Living Happily Ever After


Blog Articles

The Conditions for Beauty

“No object is so beautiful that, under certain conditions, it will not look ugly.” (Oscar Wilde)
My mom emphasized true beauty, what she called “inner beauty,” and taught me it’s what is on the inside of you that counts. I believed her. And  then my unexpected life hit.
Although it happened five years ago and much of it has become a blur, I’ll never forget what a scary and dark time it was. Overwhelming. All I can say is that I did the best I could given the circumstances. I probably made some mistakes. But one thing I stand by was my intentional refusal to indulge in the vicious hatred and negativity that came my way. (I’d like to say it was a soul perfection that allowed me to take the high road. But the truth is probably closer to the fact that I was so afraid if I allowed myself to indulge in ANY hatred or anger toward anyone who treated me unjustly or betrayed me during those dark days, I might have never been able to rise above it.)
So time passed, I recovered, and I’m still living. I moved on, minus most of the trappings (and some of the friends) who chose to not remain with me. And I’ve become o.k. with all of it. And then earlier this month I had an encounter that reinforced to me, again, that I made the right choice.

One of my biggest losses from my previous spouse’s crimes and Ponzi scheme was the loss of a few friends I’d know even longer than my ex. We weren’t just friends, we were like family. They were some of my heroes–and the first phone call I made when I found out I was married to a criminal and he’d destroyed not just our family, but countless other lives. However in the waning months of my ex-husband’s crimes, their relatives had invested money with him. And he had taken it. So at my greatest time of need (and in all of the years since), they couldn’t be there for me due to the depth of destruction.

And then earlier this month, I unexpectedly ran into one of them. That friend I once knew so well was a literal stranger. In fact, I almost didn’t recognize her. Our encounter was so brief but I was shocked. She looked so different to me. Maybe I just caught her on a bad day…or maybe my mom was right: inner beauty is the only kind of beauty that matters.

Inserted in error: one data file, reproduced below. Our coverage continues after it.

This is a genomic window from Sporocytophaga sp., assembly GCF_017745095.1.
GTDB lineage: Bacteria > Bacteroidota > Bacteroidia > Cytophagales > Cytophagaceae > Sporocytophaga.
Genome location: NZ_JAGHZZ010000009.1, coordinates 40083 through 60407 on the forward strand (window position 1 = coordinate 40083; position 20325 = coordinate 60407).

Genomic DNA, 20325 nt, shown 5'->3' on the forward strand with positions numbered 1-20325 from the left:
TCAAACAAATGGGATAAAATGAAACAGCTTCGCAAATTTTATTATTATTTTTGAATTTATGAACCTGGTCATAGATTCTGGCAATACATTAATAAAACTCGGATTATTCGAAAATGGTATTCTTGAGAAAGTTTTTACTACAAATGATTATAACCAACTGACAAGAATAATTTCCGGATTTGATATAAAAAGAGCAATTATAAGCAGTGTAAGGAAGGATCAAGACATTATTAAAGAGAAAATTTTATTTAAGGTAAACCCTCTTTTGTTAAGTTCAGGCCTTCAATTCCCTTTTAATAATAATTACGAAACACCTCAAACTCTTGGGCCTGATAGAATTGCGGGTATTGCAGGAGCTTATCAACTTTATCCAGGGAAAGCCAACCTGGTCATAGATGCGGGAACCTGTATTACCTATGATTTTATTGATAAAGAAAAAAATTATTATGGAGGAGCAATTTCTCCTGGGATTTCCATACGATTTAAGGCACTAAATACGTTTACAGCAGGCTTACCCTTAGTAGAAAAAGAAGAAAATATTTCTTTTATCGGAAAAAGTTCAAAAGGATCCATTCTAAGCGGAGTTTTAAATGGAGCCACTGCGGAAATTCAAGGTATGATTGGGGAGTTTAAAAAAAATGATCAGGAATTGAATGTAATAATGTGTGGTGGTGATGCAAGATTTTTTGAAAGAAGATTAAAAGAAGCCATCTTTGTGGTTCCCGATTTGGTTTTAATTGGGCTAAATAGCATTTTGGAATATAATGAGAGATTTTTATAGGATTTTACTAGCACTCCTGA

It isn’t easy to develop and it certainly isn’t easy to maintain–to rise above the destructive choices of others and the events of life that can be so difficult. But it’s so worth it.

Because in the end, and despite our losses (or perhaps because of them), we will each be truly beautiful.

Dandelion Death

“It is not the strongest of the species that survives, nor the most intelligent that survives. It is the one that is the most adaptable to change.” (Charles Darwin)

While doing yard work and weeding a few weeks ago, my middle son surprised me with a bouquet of dandelions. I was thrilled, delighted and quickly rushed to put them in water to preserve them for as long as possible. For that day, they sat in a vase on my kitchen windowsill. Soft, puffy, cushions of yellow sunshine. The next day they were dead.

I confess, I was a little surprised. It has always seemed to me that dandelions, creeping into grass, springing up unbidden, are hardy plants. And although I’m not a weed, flower or gardening expert by any means (as evidenced by the many plants and flowers I’ve managed to kill), I think there’s a life lesson somewhere in their short life span.